8. A description of how we arrive at our mortality estimates is found in the Appendix.
  9. A detailed description of the methodology can be found in Liu and Rettenmaier (2000).
  10. We ignore the small death benefit.
  11. We chose 4 percent as the discount rate because it represents a conservative estimate of the real rate of return workers could receive elsewhere.
  12. The net present values in Figure II reflect both the historical spreading in the distribution of earnings and our predictions based on the historical data.
  13. Beginning with individuals born in 1938, the retirement age for full Social Security benefits will increase over time until it reaches 67 for those born in 1960. The retirement age for full benefits for those born in 1938 is 65 years 2 months.
  14. For purposes of these estimates we have assumed that single and married individuals in each birth year have the same life cycle earnings. This assumption overestimates the earnings for single men - they typically earn less than their married counterparts - and underestimates the earnings of single women, who do not earn less than married women because they have stronger labor force attachment.
  15. We assume that wives collect benefits on their husbands' accounts. Additionally, we assume postretirement surviving spouse benefits are collected up to the normal life expectancy of women in the same birth year conditional on reaching age 25.
  16. A couple in which both spouses work would have a net present value that falls between the result for the singles and the married men as defined here.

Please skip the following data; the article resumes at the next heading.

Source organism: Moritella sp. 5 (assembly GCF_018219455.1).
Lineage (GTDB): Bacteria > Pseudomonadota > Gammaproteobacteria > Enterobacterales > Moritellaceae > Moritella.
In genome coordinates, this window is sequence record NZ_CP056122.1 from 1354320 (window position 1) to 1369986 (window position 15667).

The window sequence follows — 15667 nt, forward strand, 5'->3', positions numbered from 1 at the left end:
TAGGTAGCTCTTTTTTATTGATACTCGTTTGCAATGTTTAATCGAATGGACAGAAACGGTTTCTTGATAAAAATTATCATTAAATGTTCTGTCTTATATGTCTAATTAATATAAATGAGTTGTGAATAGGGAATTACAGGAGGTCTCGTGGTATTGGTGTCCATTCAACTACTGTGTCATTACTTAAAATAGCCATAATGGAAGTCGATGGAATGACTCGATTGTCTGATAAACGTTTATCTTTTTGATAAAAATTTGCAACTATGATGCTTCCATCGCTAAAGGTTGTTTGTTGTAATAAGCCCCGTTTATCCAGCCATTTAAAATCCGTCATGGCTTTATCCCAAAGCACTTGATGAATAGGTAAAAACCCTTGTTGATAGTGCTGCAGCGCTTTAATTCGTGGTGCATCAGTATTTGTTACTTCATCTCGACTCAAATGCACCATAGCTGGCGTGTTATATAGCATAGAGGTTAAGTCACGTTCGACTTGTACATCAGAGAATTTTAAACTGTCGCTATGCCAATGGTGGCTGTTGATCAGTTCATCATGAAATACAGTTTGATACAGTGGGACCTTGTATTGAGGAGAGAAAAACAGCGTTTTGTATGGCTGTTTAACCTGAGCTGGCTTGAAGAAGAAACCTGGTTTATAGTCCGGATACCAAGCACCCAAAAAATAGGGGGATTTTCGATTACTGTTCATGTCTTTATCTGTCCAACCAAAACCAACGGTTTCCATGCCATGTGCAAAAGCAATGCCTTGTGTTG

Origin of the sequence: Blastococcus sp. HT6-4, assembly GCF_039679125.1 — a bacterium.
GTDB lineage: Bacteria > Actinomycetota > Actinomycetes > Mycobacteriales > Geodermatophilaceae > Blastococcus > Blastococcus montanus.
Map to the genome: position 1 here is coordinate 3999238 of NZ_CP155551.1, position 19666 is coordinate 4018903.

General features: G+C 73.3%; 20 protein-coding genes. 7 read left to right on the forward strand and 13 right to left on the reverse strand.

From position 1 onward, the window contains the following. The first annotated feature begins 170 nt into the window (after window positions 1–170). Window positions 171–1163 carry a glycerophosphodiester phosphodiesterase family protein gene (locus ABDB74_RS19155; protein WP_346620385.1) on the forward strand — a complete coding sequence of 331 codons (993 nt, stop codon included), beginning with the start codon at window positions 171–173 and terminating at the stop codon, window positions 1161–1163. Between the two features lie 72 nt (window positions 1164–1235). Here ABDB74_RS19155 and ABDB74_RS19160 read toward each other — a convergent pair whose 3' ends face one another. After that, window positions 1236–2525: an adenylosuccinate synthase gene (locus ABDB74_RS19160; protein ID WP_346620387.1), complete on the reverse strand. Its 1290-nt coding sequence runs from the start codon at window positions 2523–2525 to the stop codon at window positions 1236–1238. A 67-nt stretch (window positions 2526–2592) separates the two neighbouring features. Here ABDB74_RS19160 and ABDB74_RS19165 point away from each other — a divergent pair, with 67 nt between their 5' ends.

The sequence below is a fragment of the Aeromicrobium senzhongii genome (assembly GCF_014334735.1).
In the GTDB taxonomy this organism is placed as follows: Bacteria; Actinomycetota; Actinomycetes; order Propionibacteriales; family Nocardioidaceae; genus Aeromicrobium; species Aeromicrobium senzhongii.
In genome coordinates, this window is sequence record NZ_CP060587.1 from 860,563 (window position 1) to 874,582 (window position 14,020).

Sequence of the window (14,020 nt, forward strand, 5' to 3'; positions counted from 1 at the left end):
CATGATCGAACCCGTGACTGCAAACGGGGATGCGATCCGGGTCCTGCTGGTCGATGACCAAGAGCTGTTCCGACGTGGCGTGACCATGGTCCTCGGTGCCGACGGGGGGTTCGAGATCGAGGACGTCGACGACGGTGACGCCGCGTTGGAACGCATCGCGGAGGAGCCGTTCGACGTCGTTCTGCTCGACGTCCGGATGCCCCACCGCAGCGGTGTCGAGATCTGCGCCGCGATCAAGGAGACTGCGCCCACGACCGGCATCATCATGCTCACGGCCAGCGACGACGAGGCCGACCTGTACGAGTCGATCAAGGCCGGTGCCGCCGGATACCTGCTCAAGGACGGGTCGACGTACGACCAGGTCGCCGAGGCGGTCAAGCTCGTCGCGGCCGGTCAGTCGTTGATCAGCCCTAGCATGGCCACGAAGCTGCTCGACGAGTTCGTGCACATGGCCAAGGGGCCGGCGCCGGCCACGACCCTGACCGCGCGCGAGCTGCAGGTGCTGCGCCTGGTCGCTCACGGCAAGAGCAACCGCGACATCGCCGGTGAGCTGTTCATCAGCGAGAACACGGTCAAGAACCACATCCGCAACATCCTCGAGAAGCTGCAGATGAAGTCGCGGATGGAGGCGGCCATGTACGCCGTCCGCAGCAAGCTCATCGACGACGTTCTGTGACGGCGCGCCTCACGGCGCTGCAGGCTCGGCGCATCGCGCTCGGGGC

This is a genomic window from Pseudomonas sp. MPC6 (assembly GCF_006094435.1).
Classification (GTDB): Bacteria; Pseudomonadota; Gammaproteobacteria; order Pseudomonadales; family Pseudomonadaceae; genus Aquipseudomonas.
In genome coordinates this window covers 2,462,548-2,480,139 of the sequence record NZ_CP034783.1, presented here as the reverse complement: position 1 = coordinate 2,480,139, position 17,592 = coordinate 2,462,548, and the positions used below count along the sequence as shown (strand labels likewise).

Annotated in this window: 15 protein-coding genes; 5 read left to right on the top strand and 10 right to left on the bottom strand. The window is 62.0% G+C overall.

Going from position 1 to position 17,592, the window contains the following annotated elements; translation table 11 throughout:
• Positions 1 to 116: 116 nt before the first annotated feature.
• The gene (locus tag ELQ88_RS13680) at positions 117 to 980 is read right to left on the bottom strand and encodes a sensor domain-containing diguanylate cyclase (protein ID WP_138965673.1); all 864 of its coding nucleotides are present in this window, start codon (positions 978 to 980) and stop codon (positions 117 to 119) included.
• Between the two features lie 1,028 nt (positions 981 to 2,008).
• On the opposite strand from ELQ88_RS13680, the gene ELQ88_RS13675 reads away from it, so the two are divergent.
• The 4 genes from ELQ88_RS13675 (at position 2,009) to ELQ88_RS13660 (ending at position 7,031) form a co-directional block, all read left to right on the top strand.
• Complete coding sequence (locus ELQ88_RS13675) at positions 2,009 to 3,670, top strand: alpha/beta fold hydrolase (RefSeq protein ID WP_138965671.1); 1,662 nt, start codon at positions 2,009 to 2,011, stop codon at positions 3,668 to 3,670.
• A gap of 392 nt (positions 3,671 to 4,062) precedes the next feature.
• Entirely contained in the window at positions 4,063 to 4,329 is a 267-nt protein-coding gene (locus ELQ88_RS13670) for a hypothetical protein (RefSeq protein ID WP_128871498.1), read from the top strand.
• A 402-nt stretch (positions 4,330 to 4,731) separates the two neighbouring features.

17. The decline is the result of increasing earnings within each education classification. Once the benefit formula is applied to the increased earnings, the replacement rate and the rate of return fall.
  18. The benefits in the table are those that accrue to a family with two children, born when the worker is age 25, with each child and the surviving spouse collecting benefits.
  19. Several factors explain the widening lifetime tax payments. One factor is the taxable maximum. The taxable maximums in force between 1953 and 2000, the years those born in 1935 are in the labor force, increased so as to capture an increasing share of the wage distribution. Thus a smaller share of the more highly educated workers' earnings was taxed in past years. Also as noted earlier, the earnings of more highly educated workers have grown relative to those with lesser educations. This more rapid growth is assumed to persist in our projections, and combined with a taxable maximum that keeps pace with earnings growth, the distribution in lifetime tax payments widens.
  20. See Andrew J. Rettenmaier and Thomas R. Saving , The Economics of Medicare Reform, Upjohn Institute for Employment Research, 2000, for a complete description of how life cycle earnings are forecast for successive birth years.
  21. Felicitie Bell, Alice Wade and Stephen Goss, "Life Tables for the United States Social Security Area 1900-2080," Actuarial Study No. 107, U.S. Department of Health and Human Services, Social Security Administration, Office of the Actuary, August 1992.